Teaching Black History All Year Long

As Black History Month comes to an end, it’s important to remember that learning and celebrating Black history shouldn’t be limited to just one month out of the year. Incorporating Black history into your curriculum and daily routines all year long can help promote cultural understanding, empathy, and respect in your students.

Teach beyond the typical historical figures

While teaching about well-known historical figures such as Martin Luther King Jr., Rosa Parks, and Harriet Tubman is important, it’s also crucial to expand your teaching beyond just these figures. Teach about lesser-known Black figures in history, such as Claudette Colvin – a teenager who refused to give up her seat on a Montgomery bus nine months before Rosa Parks – or Katherine Johnson, the mathematician who helped send American astronauts to space. By teaching about a variety of Black figures, both well-known and less popular, you can provide a more comprehensive understanding of Black history in America.

Integrate Black history into your curriculum

Black history can be integrated into just about any subject, from science to literature to social studies. For example, in science class, you can teach about famous Black inventors and scientists such as Patricia Bath, who created a device to remove cataracts, or Mae Jemison, the first Black woman astronaut. In literature class, you can include texts written by Black authors, such as Toni Morrison’s “Beloved” or Langston Hughes’ poetry. By including Black history in each subject, you can provide a well-rounded educational experience that promotes cultural understanding and highlights important contributions made by Black people throughout history.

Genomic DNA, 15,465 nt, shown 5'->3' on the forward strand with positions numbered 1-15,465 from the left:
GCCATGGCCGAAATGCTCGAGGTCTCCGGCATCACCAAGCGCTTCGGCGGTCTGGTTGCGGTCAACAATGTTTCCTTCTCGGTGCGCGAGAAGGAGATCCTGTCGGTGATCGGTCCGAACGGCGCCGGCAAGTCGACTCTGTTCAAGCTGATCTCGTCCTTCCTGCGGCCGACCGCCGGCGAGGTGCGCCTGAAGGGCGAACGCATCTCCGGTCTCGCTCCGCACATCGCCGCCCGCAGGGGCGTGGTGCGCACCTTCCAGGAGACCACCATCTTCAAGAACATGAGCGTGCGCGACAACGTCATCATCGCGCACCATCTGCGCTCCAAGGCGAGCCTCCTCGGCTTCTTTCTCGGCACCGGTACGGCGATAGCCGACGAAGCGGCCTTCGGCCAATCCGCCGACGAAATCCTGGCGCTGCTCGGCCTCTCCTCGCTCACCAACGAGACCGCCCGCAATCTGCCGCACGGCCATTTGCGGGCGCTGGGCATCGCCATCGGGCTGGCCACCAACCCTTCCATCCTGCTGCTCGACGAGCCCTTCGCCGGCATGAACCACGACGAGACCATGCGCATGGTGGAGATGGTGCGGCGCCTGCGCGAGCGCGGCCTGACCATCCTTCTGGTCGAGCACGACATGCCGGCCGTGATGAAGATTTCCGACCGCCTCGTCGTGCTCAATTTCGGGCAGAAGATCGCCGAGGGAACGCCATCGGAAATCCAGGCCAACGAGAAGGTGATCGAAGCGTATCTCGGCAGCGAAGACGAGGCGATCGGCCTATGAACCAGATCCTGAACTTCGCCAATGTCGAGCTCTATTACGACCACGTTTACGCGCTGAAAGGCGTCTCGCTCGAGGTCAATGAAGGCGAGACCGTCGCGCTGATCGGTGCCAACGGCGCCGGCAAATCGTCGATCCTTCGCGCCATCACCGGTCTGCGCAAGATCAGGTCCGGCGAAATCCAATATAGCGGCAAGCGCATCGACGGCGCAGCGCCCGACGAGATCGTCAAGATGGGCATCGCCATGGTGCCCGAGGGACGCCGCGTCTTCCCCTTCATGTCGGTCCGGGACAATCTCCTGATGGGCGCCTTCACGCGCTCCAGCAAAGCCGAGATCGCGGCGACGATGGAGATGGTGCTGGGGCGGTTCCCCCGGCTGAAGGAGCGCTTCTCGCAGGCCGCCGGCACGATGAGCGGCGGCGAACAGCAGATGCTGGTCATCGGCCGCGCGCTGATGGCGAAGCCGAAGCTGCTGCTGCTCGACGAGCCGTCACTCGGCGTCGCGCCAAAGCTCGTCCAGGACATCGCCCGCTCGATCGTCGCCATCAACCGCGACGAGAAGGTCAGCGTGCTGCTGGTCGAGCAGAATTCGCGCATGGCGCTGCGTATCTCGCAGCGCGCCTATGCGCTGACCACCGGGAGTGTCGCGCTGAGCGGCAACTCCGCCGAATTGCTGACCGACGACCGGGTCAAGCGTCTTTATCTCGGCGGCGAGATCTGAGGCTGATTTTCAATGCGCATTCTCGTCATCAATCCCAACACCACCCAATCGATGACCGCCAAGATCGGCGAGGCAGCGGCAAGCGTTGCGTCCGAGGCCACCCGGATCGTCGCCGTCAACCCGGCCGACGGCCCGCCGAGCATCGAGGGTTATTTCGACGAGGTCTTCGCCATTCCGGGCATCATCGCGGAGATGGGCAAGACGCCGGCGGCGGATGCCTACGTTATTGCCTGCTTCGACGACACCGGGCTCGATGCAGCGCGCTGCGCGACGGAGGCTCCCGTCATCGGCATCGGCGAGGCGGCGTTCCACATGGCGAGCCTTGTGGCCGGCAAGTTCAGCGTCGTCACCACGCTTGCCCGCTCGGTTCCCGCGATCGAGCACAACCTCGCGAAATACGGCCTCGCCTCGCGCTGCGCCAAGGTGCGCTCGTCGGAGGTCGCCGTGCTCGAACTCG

Create a culturally responsive classroom

Creating a culturally responsive classroom means recognizing and embracing cultural diversity in your classroom. This can include displaying posters and photos of Black figures, authors, and historical events throughout the classroom. Additionally, teachers can hold discussions about current events, including those that relate to race and racism, creating opportunities for students to share their thoughts and feelings on these topics.

Acknowledge and Learn from Black History All Year Long

Teaching Black history all year long is an important step towards creating a more inclusive educational experience for all students. By expanding past the typical Black history month that is taught in schools, students can be introduced to a more comprehensive understanding of history and the rich contributions Black figures have made to society. By creating a culturally responsive classroom, these discussions can be held with respect and empathy, creating a more welcoming environment for all students.  

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